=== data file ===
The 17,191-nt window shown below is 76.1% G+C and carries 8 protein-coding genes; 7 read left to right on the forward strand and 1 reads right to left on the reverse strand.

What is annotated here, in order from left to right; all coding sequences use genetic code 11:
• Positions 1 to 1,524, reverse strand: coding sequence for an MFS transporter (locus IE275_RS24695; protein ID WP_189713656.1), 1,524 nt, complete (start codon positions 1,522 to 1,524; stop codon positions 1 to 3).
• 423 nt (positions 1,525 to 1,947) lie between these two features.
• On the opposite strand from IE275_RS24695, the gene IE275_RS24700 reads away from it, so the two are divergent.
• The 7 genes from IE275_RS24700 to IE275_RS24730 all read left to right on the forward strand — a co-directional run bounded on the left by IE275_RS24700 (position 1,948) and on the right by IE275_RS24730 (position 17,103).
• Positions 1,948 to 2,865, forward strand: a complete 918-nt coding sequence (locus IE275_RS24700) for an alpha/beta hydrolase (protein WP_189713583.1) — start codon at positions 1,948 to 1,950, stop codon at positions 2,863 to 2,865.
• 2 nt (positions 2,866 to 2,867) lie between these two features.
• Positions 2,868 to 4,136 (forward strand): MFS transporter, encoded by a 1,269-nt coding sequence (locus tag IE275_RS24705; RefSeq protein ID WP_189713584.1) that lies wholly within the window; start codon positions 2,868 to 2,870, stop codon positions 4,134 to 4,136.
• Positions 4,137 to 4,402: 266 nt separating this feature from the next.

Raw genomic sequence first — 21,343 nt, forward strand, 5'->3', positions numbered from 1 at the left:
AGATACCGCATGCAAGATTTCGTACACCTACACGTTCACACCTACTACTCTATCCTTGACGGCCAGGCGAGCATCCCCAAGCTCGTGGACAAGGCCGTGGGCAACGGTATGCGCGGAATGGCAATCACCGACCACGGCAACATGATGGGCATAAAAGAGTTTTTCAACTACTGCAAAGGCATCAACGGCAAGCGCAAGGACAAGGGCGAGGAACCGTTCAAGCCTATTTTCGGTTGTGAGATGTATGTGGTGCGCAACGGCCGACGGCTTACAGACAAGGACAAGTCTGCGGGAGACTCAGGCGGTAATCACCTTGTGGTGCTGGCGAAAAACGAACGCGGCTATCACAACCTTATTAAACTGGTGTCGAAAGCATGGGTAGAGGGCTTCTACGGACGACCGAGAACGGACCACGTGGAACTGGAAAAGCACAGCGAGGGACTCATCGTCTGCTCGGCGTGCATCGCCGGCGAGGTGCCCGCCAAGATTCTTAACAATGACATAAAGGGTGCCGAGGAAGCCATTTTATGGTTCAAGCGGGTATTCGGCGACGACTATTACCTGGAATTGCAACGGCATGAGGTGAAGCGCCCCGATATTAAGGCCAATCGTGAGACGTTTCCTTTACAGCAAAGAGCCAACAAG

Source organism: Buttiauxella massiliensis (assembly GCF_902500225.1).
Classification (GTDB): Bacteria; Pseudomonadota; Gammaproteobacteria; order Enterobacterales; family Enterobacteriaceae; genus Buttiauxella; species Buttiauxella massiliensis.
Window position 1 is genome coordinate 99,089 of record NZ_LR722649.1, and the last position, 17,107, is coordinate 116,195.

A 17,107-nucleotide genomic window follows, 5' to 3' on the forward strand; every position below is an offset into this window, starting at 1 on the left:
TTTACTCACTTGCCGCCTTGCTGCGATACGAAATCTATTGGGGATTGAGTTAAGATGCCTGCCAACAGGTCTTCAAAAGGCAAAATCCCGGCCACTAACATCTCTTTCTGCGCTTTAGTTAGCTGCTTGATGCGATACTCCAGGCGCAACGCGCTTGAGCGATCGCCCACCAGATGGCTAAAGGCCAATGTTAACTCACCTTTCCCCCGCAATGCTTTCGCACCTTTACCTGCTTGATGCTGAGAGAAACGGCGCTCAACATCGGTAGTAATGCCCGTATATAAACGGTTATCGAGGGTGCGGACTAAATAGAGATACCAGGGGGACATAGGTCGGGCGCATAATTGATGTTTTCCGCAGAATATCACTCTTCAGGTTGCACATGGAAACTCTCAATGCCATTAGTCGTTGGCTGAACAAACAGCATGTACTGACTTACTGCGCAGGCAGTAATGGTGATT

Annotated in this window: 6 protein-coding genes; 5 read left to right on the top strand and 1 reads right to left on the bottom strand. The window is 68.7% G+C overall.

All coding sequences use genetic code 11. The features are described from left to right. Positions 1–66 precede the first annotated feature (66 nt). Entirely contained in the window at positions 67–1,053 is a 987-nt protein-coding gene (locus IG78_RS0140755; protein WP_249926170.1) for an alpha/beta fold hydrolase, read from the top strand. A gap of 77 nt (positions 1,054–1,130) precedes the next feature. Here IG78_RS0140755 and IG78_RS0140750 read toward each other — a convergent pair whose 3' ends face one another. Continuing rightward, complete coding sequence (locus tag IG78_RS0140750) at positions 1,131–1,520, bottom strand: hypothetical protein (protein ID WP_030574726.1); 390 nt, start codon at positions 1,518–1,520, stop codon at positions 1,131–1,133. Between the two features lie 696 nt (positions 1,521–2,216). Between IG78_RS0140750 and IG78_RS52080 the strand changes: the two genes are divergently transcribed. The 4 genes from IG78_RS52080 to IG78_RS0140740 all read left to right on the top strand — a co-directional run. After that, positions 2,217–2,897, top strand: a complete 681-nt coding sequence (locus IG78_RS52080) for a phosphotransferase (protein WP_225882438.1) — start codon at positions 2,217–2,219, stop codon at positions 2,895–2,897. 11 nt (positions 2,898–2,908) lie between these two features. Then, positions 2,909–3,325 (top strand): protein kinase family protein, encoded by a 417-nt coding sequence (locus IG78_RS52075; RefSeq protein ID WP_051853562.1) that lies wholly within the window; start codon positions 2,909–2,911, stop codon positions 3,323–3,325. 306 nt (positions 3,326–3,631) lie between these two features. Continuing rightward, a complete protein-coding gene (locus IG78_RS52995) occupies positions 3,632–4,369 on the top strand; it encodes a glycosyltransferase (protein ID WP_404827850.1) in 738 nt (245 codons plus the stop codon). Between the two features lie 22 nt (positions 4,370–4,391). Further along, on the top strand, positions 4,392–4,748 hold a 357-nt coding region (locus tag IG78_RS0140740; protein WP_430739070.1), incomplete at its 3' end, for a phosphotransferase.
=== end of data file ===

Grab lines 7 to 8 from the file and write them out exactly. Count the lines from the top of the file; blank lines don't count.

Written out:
• Positions 1,948 to 2,865, forward strand: a complete 918-nt coding sequence (locus IE275_RS24700) for an alpha/beta hydrolase (protein WP_189713583.1) — start codon at positions 1,948 to 1,950, stop codon at positions 2,863 to 2,865.
• 2 nt (positions 2,866 to 2,867) lie between these two features.